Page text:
Noob Build

Hi all, first post here (hence the title)
I have read through the no POST/ no video checklist, and have gone through all of the steps, still no video...
Plus I picked up a system speaker and hooked it up, still no beeps...
And just so you know, I build all of my own systems (6 so far)

Thing is, I do get some led lights that come on (on the mobo), the set of them that worries me looks like this when I hit the power button:

. (text next to it reads) 06
. 05
. 04
. 03
. 02
. 01

Mobo is Gigabyte GA-X58-UD3
CPU is i7 960
PSU is a working Antec Blue 650w, that I pulled from my old build
Video card is a ATI 5770 I also pulled from old system (works)

Any help would be appreciated, or, if you need more info from me, I will be glad to provide it.

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  1. The following is an expansion of my troubleshooting tips in the breadboarding link in the "Cannot boot" thread.

    I have tested the following beep patterns on Gigabyte, eVGA, and ECS motherboards. Other BIOS' may be different, but they all use a single short beep for a successful POST.

    Breadboard - that will help isolate any kind of case problem you might have.

    Breadboard with just motherboard, CPU & HSF, case speaker, and PSU.

    Make sure you plug the CPU power cable in. The system will not boot without it.

    I always breadboard a new build. It takes only a few minutes, and you know you are putting good parts in the case once you are finished.

    You can turn on the PC by momentarily shorting the two pins that the case power switch goes to. You should hear a series of long, single beeps indicating memory problems. Silence indicates a problem with (in most likely order) the PSU, motherboard, or CPU. Remember, at this time, you do not have a graphics card installed so the load on your PSU will be reduced.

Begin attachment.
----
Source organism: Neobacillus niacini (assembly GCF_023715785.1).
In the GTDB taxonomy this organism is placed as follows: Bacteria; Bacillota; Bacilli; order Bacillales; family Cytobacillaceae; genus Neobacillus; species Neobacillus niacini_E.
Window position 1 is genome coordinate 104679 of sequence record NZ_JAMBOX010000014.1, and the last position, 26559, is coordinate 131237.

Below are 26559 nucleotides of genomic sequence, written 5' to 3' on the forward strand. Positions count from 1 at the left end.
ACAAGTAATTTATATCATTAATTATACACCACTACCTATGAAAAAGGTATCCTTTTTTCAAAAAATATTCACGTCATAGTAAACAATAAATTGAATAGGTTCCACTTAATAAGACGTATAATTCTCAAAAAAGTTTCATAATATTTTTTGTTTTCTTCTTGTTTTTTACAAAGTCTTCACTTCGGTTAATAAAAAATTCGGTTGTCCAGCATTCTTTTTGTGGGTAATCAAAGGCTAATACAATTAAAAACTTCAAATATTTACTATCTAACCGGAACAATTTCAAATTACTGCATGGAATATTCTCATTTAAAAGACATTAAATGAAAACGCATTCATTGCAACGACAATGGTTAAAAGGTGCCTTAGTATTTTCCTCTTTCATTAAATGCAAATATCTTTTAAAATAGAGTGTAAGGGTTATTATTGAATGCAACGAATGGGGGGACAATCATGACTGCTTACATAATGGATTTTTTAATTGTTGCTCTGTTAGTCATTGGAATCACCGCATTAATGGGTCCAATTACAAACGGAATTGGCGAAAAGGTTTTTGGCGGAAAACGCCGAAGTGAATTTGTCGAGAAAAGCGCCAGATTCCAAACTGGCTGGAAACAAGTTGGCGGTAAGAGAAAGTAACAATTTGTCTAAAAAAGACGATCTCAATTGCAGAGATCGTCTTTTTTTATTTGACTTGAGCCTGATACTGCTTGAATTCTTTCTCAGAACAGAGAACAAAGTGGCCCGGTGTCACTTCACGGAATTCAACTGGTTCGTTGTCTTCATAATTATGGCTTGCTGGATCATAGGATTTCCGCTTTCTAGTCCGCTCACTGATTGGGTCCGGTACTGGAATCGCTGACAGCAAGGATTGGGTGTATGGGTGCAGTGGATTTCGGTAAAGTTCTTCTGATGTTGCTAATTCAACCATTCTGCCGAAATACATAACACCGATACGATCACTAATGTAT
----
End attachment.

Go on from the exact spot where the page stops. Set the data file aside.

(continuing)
If no beeps:
    Running fans and drives and motherboard LED's do not necessarily indicate a good PSU. In the absence of a single short beep, they also do not indicate that the system is booting.

    At this point, you can sort of check the PSU. Try to borrow a known good PSU of around 550 - 600 watts. That will power just about any system with a single GPU. If you cannot do that, use a DMM to measure the voltages. Measure between the colored wires and either chassis ground or the black wires. Yellow wires should be 12 volts. Red wires: +5 volts, orange wires: +3.3 volts, blue wire : -12 volts, violet wire: 5 volts always on. Tolerances are +/- 5% except for the -12 volts which is +/- 10%. If you have a white wire (many modern PSU's do not), it should be -5 volts.

    The gray wire is really important. It should go from 0 to +5 volts when you turn the PSU on with the case switch. CPU needs this signal to boot.

    You can turn on the PSU by completely disconnecting the PSU and using a paperclip or jumper wire to short the green wire to one of the neighboring black wires.